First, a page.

Sometimes, there might be historic or cultural reasons for such decisions but it is usually "good practice" to require minimum standards such as ensuring floor levels are at least two metres above ground level.
Many older-style houses up on stilts are taking the current floods in their stride. This is the practical and sensible design approach of our parents and grandparents who knew there would be no one coming to save them in a "Big Wet".
Our mothers and grandmothers knew how to plan ahead, keeping a watchful eye on unseasonal wet weather from August to November (which is precisely what we have had up here) and stocking up. In those days it was powdered milk, tea, sugar, flour and preserved fruit and meat, and a stockpile on high and dry land of cut timber for the stove. The rainwater tank was on a strong elevated stand of hardwood timber we can only dream about these days (such tank stands have been demolished or left unused in recent years, deemed unsafe).
Nowadays, with all the low-set homes, it seems there is a lack of good planning from Central Highlands Council, which covers the waterlogged town of Emerald.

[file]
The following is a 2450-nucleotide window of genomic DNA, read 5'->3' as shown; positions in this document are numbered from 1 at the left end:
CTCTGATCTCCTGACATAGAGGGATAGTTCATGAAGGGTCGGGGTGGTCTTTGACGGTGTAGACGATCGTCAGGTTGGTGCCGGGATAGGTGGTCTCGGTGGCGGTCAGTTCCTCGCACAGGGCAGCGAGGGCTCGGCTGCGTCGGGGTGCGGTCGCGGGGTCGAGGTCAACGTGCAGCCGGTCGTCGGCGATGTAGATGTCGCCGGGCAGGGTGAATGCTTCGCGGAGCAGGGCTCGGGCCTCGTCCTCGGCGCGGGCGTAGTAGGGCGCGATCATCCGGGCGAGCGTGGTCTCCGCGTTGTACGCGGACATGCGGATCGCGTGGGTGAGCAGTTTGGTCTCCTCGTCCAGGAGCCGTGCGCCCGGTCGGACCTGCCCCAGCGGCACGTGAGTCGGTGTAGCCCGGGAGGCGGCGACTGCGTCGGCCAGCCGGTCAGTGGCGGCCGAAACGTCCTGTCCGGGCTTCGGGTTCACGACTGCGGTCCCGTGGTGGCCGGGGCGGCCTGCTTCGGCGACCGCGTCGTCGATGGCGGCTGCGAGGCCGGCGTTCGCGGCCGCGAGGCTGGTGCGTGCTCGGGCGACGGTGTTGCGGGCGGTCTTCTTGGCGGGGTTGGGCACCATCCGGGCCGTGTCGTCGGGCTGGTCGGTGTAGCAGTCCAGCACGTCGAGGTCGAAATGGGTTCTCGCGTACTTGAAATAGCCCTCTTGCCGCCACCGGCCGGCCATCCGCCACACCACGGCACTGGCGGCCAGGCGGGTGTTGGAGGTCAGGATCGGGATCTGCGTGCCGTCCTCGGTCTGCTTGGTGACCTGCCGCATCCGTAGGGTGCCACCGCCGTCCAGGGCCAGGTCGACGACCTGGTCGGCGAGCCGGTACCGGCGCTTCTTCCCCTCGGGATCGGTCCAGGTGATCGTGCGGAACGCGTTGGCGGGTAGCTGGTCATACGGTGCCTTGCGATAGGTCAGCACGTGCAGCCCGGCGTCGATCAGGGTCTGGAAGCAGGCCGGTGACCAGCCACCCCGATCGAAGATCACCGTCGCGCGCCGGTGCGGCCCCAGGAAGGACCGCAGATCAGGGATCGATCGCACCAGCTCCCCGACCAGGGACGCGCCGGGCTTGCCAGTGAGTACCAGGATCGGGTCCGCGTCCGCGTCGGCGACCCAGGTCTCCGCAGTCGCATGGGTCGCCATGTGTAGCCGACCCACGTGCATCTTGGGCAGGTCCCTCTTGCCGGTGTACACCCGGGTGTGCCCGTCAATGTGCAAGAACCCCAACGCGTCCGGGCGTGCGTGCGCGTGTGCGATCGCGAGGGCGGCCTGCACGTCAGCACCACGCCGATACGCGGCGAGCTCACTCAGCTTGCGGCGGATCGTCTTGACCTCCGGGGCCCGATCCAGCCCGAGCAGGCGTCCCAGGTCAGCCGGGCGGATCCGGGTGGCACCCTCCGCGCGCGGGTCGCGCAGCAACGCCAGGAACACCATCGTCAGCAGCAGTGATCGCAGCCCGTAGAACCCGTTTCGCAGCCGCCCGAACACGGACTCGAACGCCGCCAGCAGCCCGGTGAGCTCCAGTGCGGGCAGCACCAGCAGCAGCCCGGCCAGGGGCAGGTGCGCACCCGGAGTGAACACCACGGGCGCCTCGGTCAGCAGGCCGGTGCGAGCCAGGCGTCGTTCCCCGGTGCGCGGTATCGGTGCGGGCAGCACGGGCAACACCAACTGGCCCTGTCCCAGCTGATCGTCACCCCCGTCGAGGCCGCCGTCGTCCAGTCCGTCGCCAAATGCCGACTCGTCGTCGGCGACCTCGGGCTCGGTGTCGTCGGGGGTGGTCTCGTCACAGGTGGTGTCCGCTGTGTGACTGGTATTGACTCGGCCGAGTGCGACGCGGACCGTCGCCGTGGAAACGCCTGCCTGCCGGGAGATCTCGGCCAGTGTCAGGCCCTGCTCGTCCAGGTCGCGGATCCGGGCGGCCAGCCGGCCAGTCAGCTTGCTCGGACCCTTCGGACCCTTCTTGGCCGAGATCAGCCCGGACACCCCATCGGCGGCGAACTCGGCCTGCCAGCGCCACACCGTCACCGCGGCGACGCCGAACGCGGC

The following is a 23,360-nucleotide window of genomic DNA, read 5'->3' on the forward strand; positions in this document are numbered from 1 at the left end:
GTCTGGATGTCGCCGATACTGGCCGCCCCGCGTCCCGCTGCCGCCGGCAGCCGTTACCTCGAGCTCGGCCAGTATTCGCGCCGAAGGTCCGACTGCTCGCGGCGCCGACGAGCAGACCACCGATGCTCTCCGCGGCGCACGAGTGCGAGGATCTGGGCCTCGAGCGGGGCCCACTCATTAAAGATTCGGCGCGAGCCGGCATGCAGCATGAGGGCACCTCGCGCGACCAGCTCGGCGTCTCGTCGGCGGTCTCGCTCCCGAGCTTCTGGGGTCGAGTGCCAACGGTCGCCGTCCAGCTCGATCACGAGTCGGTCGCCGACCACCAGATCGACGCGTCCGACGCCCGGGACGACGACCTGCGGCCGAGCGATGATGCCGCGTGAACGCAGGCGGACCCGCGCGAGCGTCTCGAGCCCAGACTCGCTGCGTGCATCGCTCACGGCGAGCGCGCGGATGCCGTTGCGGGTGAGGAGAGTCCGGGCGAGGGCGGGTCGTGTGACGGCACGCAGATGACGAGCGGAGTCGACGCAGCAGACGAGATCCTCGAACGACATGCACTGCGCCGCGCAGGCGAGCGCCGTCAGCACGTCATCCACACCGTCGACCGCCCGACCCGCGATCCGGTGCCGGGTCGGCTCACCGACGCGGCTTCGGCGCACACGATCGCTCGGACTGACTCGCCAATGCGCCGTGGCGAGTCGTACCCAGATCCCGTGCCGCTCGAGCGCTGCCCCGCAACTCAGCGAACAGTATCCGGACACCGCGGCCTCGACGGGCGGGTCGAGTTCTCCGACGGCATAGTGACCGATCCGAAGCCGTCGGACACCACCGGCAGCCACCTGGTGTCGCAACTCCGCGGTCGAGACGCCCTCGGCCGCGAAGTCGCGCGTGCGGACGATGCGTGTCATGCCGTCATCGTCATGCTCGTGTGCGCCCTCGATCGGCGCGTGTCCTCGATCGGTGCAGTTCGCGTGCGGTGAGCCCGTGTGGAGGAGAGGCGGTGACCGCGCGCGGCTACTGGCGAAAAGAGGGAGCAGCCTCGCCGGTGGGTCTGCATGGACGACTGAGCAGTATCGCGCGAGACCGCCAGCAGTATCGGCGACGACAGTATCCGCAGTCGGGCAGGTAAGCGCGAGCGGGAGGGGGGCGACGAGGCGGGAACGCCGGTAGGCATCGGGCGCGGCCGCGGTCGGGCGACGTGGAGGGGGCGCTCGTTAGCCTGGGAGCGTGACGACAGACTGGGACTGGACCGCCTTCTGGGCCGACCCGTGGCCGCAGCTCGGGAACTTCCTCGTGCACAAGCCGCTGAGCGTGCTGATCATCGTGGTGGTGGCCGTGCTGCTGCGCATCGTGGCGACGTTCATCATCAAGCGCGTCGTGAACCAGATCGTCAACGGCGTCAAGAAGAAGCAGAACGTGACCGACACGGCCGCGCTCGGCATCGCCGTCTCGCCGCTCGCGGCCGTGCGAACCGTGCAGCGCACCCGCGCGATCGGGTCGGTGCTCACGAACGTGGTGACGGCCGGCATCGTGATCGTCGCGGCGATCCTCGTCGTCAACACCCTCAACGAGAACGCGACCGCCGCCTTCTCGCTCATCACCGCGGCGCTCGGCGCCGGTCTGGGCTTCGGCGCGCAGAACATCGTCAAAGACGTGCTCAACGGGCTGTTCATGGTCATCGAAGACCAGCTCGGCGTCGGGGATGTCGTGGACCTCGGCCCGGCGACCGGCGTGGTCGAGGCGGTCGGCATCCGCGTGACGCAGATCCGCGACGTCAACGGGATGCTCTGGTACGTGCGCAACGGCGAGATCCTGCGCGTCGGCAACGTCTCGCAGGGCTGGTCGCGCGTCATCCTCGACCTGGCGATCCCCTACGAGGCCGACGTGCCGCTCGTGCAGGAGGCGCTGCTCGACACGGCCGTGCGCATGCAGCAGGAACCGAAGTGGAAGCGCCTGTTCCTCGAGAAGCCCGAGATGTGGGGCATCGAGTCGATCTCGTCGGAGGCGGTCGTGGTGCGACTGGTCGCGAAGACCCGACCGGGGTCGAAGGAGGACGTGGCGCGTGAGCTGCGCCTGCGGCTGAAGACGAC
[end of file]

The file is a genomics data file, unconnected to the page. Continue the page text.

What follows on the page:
And the same can be said of Bundaberg and Mackay regional councils, both towns having been built on river deltas or floodplains. The lessons should have been learnt from the big floods of the early 20th century.
Despite the Bowen Basin mining boom, the region still desperately lacks infrastructure. Moranbah and Clermont, a couple of hours' drive north of Emerald, want to become permanent and sustainable communities but lack a reliable water supply for a growing population.
It must also be remembered there has been an enormous amount of tree clearing over the decades and this has reduced absorption and had an impact on the speed at which floodwater flows. As a result, it is not fair to blame nature alone for the devastation.